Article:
To accomplish that, they buy or co-opt complicities in critical instances of the social functioning, such as the media and related sectors of politics, the Judiciary, and the educational system. With them they shape public opinion and manipulate expectations ((Manipulation of expectations and economic development)) to conceal or whisk away the causes and mechanisms that they infringe upon their interests, generating support for measures that do not protect the general wellbeing. They are thus able to impose values, behaviors, and attitudes that sustain the reproduction of an order presented as untouchable ((Capitalism: eternal system?)).

When transforming initiatives threaten the status quo, the economic power mobilizes resources and uses legal trenches to block their progress. The repressive force is sometimes reserved as a dissuasive factor and other times openly applied. Popular-base governments that promote these transformations must face destabilizing operations ((Destabilization of people based governments)) that compromise their continuity or severely restrict their actions. It is not by chance that those operations start at the same time in various countries with transforming policies.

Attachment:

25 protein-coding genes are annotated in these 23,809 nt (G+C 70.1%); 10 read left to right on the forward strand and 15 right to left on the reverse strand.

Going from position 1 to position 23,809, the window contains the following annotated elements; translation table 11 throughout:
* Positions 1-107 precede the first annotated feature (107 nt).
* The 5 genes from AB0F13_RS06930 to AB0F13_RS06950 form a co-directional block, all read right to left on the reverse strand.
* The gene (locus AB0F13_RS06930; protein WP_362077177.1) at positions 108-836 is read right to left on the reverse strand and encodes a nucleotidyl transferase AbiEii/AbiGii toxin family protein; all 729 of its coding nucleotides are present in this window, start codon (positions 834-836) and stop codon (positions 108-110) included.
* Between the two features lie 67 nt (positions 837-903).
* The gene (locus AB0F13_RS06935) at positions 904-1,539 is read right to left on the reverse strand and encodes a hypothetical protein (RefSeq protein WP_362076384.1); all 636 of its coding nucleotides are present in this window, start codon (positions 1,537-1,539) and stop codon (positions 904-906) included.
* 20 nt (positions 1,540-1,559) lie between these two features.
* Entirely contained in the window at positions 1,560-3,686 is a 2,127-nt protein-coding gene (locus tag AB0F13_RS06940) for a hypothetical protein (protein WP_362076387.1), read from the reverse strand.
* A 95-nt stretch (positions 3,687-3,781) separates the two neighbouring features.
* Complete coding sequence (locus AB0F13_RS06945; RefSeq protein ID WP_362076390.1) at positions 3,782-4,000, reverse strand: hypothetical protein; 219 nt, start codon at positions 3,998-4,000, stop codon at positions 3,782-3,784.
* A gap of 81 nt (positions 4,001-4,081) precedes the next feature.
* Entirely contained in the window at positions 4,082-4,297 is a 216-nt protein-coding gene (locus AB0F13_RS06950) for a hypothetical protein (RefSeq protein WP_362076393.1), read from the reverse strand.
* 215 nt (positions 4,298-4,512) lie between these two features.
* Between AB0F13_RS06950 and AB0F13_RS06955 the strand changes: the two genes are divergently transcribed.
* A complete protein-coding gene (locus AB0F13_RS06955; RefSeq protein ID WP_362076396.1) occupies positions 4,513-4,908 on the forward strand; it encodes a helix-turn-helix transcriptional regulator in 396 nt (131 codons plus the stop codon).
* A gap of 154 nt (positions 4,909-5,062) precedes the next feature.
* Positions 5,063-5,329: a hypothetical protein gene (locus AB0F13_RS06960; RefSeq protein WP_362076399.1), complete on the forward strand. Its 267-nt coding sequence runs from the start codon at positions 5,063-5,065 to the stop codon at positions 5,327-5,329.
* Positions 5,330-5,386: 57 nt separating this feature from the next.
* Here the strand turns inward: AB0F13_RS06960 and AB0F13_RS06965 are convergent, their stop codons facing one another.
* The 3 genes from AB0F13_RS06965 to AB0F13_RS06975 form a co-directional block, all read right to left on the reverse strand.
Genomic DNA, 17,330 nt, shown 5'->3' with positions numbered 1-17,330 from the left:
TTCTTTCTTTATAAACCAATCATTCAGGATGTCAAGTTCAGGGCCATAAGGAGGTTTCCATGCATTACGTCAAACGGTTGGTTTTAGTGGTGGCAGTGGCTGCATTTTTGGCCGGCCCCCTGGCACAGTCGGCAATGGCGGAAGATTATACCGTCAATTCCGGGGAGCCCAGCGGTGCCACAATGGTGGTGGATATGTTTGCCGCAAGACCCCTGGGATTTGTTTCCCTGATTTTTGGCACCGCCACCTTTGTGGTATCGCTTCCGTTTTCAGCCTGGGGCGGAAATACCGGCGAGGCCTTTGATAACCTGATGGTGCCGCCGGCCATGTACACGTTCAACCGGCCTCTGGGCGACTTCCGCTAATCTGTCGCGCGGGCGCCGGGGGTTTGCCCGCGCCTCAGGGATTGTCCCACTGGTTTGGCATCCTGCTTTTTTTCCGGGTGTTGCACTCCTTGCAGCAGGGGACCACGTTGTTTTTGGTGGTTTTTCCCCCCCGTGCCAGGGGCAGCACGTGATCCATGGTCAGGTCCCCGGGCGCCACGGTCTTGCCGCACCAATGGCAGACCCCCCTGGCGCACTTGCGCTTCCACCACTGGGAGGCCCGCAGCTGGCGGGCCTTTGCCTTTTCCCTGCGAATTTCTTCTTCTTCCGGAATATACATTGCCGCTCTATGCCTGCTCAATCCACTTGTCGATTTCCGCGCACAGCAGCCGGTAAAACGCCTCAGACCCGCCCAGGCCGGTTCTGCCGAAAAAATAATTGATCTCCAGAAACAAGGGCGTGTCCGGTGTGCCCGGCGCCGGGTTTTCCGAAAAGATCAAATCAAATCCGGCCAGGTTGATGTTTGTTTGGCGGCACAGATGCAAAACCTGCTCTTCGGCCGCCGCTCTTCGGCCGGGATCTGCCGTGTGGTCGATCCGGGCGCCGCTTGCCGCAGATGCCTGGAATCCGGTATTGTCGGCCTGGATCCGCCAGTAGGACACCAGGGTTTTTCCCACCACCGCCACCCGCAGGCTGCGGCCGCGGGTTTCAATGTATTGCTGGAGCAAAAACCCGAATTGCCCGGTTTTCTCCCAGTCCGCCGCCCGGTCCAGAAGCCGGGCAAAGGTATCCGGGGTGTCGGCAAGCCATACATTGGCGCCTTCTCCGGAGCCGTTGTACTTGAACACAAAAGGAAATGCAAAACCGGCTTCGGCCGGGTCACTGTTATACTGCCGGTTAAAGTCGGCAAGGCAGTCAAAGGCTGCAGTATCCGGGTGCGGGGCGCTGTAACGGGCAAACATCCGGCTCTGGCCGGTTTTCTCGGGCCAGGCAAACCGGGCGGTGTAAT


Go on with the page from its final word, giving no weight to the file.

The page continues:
A widely used submission mechanism is to entrap countries within fiscal and foreign exchange deficits forcing them to become indebted. The more compromised the situation of the country, the harder the resulting financial conditions imposed to it and more intrusive the policy it is forced to accept. In this context of perverse subordination and recurrent instability, value extraction reaches asphyxiating levels for the embattled country.

These situations of financial colonialism sooner or later lead to the political mobilization of assaulted populations. In various countries these movements choose the democratic way to achieve transformations, a huge challenge as they face a series of democratic traps ((Democratic traps: solving them by deepening democracy)) which, if not unmasked and solved, divert the course towards manipulated democracies instead of full democracies.